Politics

Brexit: a second chance?

Since the UK public voted to leave the EU, there have been many calls for another referendum. A “do-over”. Of course, the amount of support for another referendum has fluctuated since the 2016 vote. According to the Irish Examiner, polls suggest there is an ever-increasing appetite for another vote.

One can only hope the British public are beginning to realise how bad their decision was. To say that UK Prime Minister Theresa May and her government have had a hard time is an understatement. The EU has presented a united front against British exceptionalism. In particular, they’ve reassured the Irish government several times that they have their back on the border issue.

May hasn’t been able to present herself as the strong, competent leader she wants to be seen as. Perhaps this is why she is so adamant that there will not be another Brexit vote. Those calling for another Brexit referendum most likely already have a negative view of May. It’s probably safe to say that the vast majority of them wouldn’t vote for her, or her party. Most of the support she has left likely comes from Brexiters. By holding another referendum, she would be turning her back to those supporters, and thus commit career suicide.

However, May should sacrifice her political career for the good of the country. The UK has yet to reap any of the benefits that the “Leave” side claimed would arrive. Then again, of course, they haven’t. As most people are already aware, the Leave campaign was built on lies. The most infamous of which probably was the claim that leaving the EU would free up £350 million for the NHS.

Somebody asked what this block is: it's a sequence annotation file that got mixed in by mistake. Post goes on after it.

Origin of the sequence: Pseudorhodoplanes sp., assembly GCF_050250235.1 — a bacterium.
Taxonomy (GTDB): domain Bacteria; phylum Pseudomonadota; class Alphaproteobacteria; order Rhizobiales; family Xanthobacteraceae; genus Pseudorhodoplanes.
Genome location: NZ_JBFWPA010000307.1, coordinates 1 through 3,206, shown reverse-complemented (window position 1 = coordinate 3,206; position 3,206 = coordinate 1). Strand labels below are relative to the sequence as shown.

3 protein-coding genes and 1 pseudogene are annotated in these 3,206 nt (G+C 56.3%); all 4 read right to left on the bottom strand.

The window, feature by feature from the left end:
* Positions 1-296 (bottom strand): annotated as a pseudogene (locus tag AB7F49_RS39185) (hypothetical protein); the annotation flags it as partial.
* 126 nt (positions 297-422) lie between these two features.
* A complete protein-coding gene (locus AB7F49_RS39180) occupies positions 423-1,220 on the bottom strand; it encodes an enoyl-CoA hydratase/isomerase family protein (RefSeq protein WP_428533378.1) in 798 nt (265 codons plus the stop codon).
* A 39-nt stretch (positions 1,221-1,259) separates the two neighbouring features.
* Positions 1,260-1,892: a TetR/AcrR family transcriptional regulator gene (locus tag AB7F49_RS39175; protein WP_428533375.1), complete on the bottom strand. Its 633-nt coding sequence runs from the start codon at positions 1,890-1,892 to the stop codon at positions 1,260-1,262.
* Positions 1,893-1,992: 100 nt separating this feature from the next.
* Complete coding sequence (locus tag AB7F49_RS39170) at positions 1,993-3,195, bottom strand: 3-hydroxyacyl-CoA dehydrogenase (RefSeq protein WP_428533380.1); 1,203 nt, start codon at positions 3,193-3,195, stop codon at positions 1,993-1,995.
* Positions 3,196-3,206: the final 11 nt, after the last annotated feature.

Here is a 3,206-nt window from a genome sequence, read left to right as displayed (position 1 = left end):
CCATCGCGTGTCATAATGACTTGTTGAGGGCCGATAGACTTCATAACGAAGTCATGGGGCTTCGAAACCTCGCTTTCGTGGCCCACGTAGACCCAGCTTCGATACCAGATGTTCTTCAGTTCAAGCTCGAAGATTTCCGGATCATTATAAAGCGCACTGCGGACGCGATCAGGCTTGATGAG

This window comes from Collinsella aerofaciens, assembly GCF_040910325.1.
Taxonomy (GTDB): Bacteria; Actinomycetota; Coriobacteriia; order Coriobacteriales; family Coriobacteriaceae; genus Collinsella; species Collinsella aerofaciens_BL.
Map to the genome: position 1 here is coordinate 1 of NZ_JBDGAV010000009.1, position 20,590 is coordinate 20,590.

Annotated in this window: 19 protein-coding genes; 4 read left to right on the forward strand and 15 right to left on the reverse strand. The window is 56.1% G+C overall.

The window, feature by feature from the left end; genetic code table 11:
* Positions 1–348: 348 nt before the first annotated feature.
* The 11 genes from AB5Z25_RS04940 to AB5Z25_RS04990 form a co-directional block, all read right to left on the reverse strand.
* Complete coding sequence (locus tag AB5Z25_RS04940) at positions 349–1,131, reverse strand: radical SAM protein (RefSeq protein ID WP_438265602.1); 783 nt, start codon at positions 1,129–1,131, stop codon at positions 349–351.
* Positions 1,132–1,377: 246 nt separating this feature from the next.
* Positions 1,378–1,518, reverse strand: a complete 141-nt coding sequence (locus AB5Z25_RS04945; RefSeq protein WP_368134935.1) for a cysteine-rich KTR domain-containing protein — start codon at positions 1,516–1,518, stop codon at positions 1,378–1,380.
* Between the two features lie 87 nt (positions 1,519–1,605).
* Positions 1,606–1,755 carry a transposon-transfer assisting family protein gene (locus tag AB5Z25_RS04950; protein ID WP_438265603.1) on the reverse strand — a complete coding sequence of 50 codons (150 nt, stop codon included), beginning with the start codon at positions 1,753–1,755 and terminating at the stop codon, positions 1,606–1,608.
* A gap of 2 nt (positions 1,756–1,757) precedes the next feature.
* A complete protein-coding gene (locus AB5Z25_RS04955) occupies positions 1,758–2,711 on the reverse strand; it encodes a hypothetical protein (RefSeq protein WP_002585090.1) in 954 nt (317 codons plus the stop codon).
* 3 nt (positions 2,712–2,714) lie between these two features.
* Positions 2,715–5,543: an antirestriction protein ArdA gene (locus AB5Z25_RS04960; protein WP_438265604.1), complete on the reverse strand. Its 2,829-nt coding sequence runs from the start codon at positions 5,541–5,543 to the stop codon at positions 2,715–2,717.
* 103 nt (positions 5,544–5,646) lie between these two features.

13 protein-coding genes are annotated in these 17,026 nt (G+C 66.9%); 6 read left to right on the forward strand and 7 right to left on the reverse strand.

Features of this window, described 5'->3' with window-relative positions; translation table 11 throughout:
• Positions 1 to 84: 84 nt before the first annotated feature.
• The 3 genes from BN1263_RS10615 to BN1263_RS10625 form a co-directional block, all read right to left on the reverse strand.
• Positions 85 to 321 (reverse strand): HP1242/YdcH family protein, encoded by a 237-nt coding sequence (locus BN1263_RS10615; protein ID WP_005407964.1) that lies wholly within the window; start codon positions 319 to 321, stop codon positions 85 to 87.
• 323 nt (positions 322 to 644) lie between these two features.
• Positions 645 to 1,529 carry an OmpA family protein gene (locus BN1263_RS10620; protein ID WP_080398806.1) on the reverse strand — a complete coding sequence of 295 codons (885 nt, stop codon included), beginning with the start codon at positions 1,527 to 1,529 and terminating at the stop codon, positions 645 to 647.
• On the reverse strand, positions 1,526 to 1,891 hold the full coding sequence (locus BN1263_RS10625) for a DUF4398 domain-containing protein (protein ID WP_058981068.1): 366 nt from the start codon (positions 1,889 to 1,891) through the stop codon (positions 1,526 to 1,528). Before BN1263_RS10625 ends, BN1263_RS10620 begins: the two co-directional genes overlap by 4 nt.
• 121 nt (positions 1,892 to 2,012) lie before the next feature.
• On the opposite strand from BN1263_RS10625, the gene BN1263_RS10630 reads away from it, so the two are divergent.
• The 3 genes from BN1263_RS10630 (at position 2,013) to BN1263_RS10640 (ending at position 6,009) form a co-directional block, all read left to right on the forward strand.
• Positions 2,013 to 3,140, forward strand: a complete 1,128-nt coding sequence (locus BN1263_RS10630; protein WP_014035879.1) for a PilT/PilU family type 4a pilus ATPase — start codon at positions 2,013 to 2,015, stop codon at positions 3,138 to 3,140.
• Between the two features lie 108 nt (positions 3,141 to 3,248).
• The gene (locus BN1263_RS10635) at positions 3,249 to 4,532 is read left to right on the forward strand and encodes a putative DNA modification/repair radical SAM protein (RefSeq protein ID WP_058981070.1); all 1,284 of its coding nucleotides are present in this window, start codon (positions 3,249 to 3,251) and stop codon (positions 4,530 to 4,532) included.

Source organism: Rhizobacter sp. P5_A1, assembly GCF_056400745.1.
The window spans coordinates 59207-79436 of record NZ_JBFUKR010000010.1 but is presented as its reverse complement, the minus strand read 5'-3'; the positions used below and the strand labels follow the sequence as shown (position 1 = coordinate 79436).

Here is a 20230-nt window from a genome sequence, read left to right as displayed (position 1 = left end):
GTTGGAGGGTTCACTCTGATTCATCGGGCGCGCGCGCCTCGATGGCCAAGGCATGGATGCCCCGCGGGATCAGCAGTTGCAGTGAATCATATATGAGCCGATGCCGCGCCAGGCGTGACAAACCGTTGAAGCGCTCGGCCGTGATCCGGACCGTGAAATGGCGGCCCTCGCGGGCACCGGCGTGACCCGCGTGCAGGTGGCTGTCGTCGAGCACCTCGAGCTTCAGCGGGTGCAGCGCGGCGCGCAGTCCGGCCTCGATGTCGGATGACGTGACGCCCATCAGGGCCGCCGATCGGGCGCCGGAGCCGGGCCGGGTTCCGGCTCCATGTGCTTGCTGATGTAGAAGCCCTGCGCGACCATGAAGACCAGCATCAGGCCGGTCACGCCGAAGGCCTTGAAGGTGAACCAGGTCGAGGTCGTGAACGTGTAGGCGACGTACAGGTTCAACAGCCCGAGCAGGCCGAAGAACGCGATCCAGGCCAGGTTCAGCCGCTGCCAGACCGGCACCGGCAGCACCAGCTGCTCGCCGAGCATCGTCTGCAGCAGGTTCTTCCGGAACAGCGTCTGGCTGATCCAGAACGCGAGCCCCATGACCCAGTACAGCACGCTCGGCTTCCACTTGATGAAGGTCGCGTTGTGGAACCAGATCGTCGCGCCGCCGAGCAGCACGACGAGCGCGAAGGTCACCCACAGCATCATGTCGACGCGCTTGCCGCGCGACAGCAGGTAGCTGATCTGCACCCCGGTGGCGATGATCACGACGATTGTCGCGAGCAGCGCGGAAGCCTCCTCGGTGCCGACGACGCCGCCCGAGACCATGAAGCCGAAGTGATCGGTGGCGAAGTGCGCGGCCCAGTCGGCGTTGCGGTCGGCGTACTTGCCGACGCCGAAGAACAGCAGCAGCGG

I think it goes without saying that the money is nowhere to be found.

Why should May’s ego stop the UK from reversing their decision? Her refusal to hold another vote is the embodiment of selfishness. As mentioned before, the Leave campaign was built on lies. There are certainly problems with the EU, but the Leave side didn’t build their campaign on those issues. Instead, they focused on misdirection and xenophobia. And, sadly, it worked. Ridiculous ideas such as Turkey being poised to join the EU were thrown about. Two years later, Turkey is no closer to joining the EU than they were at the time of the Brexit vote.

The British public was presented with false information from the Leave side, and the Remain side failed to emphasise the importance of the EU. This is clear from the fact that the most Googled question in the UK after voting to leave was: “What does it mean to leave the EU?” One should probably know the answer to that question before voting for it.

In an ironic twist of fate, the British public probably know more about the EU now than they did two years ago. Brexit talks have brought to light just how important the EU is.

We’re now less than one year away from the UK’s deadline to leave the EU. However, as most people are already aware, the UK is still not close to coming to a deal. Obviously, it’s in the UK’s best interest to leave the EU with a deal, and to a certain extent, it’s also in the EU’s best interest (although naturally to a lesser extent).

But with the deadline date fast approaching, it’s probably best for everyone to just call it quits and pack the bags. It’s difficult to get people on board with this idea though, because of the “Sunk Cost” fallacy. Essentially it asserts that the more time you put into something, the more you’ll stick with it, because you’ve already put so much effort into it.

For example, if you’ve been waiting in line for an hour, you’re probably going to wait until the end, even if you haven’t moved an inch. This type of thought process is partially responsible for preventing another referendum. If the UK doesn’t leave the EU, this whole ordeal will have been a colossal waste of time and resources.

Then again, that’s exactly what Brexit has been from the beginning. I believe a more informed British public should be given another chance to decide their future. In particular, young people (73 percent of which voted to remain) should not have their future destroyed.